Polly is absolutely the main character of the book. She’s the one who undergoes the biggest transformation, and she is the one who really undergoes the hero’s journey in the book. I didn’t get this at first, and early drafts of the novel were much more from Nate’s point of view. When I realised I was telling the story from the wrong point of view, and that this was Polly’s story, the book took a huge leap forward. I think in the early drafts I was afraid that I wouldn’t be able to get into the head of a teenage girl – as if I have more in common with a muscular and vicious armed robber than an 11-year-old girl. I gave Polly a lot of my own backstory – particularly the weird feeling of being a ‘gifted’ kid, how she prefers to not do homework since the punishment is staying in from recess, so she can just read in peace.

What kind of setting and backdrop did you want to convey, what kind of America are we in here?
It’s the America of gunfighters and murder ballads, that America that has always been more violent and raw than other places. It’s sort of a dream place, hot with a dirty sky, a place more dangerous than the one I live in. It’s a fun place to visit but you wouldn’t want to live there.

On the other hand, the book is fully intended as a love letter to my adopted home of Southern California, a place where you can go from endless suburbs to cosmopolitan melting pot to the insanity of the high desert all in a day’s drive.

The book is getting a great response and we think it will win awards. What’s your reaction to the praise received so far?
It’s immensely gratifying. Awards are great if they come, but to me it’s the response of individuals that I find the most rewarding. The response from my fellow crime writers has been great, and I’m just very grateful that the book is out and people are reading it.

Who or what has influenced you as a crime writer?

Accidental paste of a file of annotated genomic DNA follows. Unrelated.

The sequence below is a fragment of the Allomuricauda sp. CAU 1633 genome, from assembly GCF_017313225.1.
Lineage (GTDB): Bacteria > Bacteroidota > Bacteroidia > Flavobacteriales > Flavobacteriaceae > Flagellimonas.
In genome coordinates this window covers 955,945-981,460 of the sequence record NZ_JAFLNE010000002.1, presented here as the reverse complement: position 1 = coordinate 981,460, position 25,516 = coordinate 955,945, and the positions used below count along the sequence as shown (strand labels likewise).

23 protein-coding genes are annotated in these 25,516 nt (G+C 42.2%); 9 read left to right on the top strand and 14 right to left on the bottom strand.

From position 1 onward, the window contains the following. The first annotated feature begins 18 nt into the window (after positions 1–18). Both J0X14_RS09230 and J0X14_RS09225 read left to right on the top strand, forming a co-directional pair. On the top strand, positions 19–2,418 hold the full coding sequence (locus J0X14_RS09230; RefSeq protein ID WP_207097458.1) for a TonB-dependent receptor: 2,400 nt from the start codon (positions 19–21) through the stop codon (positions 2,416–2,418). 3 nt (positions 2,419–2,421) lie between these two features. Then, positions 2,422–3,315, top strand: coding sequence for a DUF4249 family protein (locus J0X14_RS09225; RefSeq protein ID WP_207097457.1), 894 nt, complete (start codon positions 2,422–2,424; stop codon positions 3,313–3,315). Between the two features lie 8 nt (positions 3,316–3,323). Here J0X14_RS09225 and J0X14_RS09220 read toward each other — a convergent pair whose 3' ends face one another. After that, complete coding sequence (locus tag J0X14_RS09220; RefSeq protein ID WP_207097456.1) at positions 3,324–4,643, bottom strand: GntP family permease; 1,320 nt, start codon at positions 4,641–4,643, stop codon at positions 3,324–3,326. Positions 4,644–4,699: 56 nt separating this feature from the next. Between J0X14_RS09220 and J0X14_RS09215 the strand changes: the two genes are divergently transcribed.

James Ellroy and Cormac McCarthy are my style gods. For the tone I want to hit, I think about Reservoir Dogs and True Romance, so Quentin Tarantino for sure. I grew up on gangster movies, Goodfellas and The Godfather and Miller’s Crossing. I also consumed a lot of gangsta rap in high school, and I think I learned a lot about storytelling from that. I’ve said before that Ghostface Killah is one of the best short crime fiction writers working today.

What are you reading right now and what’s it like?
I’m reading To Live and Die in LA, which of course inspired the classic movie. It’s interesting. The style isn’t much to speak of, but the story is compelling and it feels very real and grounded. You know you’re reading realistic cop fiction when the cops hate their bosses and the district attorneys more than they hate the criminals.

What’s next for Jordan Harper?
I just finished a new draft of the film script for She Rides Shotgun, which I’m very excited about. I’m working with some great producers and I really hope it becomes a movie. After that, I have a couple of different things that I’m working on, so we’ll see what pans out first.

Well, we hope one of those projects is another crime novel. Read the review of She Rides Shotgun, Jordan Harper’s crime debut, here.